Together with the cast and the creative team, director Joe Wright and writer Anthony McCarten, created a film that was utterly riveting despite all the talking and the 125 minutes run time. But more than that, the film was also surprisingly funny, unexpectedly rousing and heartfelt. This was Wright's best film since Atonement. Gary Oldman was phenomenon in it, just give him the Best Actor Oscar already, and the supporting cast was also stellar, especially the underrated Kristin Scott Thomas, Lily James and Ben Mendelsohn. In addition, the cinematography by Bruno Delbonnel and the score by Dario Marianelli (whom also worked with Wright on Atonement) were both absolutely top-notched; similarly, the costume design by Jacqueline Durran was outstanding, as were the makeup and production design. This film was an outstanding creative achievement.
Wright's direction was assured and he paced the story very well, except maybe for a slight lagging in the middle of the second act. However, he and Carten crafted enough villains and obstacles to entertain as we arrive at the already-known conclusion, i.e. that Churchill will succeed and Operation Dynamo will triumph (if not, there's always Dunkirk to remind us). But we may not have known was the sacrifices that were made en route, as well as the governmental opposition to Churchill's leadership. And the opposition was presently logically (who can forget Gallipoli?), albeit a tad blatantly as the weaker options.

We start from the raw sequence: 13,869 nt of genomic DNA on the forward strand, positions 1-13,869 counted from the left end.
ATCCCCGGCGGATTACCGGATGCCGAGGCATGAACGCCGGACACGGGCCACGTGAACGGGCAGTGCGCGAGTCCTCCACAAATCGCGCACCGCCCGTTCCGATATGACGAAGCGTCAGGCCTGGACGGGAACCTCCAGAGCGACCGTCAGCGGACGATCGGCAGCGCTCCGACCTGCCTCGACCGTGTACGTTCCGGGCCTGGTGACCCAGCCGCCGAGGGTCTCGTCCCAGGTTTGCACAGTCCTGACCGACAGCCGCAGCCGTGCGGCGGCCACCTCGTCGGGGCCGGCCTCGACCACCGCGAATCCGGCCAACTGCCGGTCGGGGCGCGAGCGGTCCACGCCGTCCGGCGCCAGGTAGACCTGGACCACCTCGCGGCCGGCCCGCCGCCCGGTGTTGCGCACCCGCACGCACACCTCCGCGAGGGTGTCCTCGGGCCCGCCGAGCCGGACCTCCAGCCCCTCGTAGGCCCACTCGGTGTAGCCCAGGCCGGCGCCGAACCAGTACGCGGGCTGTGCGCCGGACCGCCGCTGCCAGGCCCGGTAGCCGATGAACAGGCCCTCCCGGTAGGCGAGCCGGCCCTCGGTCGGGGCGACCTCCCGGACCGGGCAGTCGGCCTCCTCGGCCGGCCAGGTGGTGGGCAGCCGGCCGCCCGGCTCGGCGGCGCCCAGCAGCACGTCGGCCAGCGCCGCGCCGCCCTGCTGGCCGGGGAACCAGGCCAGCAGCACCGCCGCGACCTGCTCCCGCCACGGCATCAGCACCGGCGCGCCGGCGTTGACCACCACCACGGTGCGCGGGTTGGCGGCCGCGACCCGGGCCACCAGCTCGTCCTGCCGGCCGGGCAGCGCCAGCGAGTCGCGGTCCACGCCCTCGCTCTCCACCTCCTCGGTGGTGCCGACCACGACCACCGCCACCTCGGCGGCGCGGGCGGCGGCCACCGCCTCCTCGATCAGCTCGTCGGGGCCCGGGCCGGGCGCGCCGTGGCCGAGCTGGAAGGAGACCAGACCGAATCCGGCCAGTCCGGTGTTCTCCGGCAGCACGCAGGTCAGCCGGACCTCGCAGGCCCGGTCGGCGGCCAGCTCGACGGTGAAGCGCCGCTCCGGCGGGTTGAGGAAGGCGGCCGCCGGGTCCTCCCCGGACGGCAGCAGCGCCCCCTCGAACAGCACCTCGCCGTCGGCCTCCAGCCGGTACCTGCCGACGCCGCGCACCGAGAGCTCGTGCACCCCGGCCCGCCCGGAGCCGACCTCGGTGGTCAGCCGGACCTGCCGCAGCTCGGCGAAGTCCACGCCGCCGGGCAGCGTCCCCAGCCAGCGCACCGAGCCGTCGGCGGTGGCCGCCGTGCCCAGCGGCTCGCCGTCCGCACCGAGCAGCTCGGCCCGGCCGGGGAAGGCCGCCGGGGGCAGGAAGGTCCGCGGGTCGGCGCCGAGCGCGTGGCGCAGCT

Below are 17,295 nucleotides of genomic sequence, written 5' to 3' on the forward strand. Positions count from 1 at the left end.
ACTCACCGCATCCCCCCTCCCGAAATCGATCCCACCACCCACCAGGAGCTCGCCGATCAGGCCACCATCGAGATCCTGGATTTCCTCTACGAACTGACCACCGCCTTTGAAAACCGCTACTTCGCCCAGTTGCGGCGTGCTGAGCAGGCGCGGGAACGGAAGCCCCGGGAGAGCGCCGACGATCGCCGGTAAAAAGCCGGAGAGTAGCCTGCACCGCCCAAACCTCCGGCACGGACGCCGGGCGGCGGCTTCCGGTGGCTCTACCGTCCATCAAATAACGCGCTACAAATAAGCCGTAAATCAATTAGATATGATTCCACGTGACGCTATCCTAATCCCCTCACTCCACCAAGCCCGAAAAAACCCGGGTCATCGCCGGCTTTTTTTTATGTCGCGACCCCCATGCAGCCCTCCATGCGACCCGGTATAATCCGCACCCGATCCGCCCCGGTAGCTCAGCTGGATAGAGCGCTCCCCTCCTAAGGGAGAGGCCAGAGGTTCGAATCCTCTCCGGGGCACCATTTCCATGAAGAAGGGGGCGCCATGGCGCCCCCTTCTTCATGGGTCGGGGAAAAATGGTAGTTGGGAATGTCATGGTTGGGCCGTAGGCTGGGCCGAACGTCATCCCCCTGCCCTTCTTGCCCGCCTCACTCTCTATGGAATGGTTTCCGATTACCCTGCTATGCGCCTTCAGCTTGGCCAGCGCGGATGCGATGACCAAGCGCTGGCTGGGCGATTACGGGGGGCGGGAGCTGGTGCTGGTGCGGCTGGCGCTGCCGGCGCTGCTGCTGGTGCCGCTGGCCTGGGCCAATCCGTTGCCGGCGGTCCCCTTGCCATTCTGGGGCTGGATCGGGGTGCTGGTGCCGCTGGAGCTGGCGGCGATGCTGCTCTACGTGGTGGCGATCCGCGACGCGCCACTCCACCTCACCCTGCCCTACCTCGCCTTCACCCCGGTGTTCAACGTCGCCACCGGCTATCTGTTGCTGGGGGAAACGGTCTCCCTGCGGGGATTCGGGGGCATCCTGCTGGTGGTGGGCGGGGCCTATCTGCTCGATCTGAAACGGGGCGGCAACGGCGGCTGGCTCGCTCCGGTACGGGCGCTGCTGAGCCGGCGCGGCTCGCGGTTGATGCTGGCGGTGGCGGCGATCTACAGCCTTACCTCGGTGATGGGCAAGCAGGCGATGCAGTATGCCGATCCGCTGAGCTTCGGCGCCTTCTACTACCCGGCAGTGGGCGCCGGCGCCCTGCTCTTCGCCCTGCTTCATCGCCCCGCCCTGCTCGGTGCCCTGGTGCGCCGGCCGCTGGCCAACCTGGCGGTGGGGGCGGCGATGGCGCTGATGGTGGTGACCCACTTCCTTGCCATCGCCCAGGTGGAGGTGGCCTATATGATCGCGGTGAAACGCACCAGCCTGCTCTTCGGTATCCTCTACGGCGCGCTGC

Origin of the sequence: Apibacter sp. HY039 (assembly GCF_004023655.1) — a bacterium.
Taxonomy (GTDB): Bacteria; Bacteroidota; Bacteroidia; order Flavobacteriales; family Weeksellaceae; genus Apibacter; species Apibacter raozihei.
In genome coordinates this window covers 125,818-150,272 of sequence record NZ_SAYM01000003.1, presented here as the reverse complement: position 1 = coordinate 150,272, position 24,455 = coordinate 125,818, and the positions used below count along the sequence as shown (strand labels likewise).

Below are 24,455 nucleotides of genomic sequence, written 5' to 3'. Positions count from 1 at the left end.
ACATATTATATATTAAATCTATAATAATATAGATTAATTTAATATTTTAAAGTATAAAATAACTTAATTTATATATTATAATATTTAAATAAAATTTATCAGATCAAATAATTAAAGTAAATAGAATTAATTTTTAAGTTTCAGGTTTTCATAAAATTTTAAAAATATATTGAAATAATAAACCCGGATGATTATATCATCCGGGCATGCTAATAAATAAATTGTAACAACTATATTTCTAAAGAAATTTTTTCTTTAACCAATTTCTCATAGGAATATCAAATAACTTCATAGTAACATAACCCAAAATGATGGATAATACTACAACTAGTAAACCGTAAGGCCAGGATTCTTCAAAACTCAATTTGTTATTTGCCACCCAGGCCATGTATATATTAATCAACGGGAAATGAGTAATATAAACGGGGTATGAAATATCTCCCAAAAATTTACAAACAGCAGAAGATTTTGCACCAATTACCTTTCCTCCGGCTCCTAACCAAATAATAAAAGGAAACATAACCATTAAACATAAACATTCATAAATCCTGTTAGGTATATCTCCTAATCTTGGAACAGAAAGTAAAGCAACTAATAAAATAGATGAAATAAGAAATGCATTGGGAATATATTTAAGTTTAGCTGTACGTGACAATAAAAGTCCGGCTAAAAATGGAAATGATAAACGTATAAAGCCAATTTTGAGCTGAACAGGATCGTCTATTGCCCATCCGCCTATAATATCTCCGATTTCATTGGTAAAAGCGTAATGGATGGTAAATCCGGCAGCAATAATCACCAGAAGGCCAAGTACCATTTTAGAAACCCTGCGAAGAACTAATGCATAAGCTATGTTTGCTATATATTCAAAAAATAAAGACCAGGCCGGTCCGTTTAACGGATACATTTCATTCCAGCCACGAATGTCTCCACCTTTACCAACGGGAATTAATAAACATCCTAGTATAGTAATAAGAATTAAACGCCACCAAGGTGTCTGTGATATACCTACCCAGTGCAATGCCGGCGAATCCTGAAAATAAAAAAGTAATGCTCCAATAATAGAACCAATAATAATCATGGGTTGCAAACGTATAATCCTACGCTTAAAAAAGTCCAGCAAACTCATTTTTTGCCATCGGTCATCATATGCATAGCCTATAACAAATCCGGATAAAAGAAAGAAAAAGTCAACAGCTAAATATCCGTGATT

Oldman was fantastic! Timothee Chalamet has nothing against him. This is acting. Oldman inhabited the role totally, looking and sounding like Churchill. And beneath all that makeup and prosthetic, Oldman was barely recognisable. However, his eyes carried so much weight and so much acting was done through his eyes and body language. Oldman and John Lithgow each had their own strengths in their portrayal, but Oldman definitely had more opportunities to embody the spirit and determination, i.e. more speeches to give, and in so doing, also more chance to shine.
Thomas was highly underrated. She brought such poise to her Mrs Churchill, and the love and affection she had for Oldman's Churchill was palpable and genuine.
James, one of the more underrated actress of her age, shone as the audience surrogate. And although her role was small, she was a catalyst for the emotional climax and allowed Oldman to be more than just a curmudgeon grouch.
Similarly, Mendelsohn - an Aussie King - displayed a nuanced performance as the monarch torn between doing what is right and what is safe. And like James, he served to bring out the many other aspects of Churchill beyond the public speaker/politician.
Marianelli will surely get another Oscar nomination for Best Soundtrack/Score, with a composition reminiscent of his award-winning work for Atonement.
And like most of Wright's period films, the production and cinematography are simply top-notched, as were the costumes and makeup. All these men and women made the film possible and made it as stunning as it was.
Darkest Hour was a superb film and one of the best, all-around film of the year. Oldman may be the only one getting all the attention, and deservedly so, but everybody else contributed to its success. A genuine Best Picture/Ensemble candidate.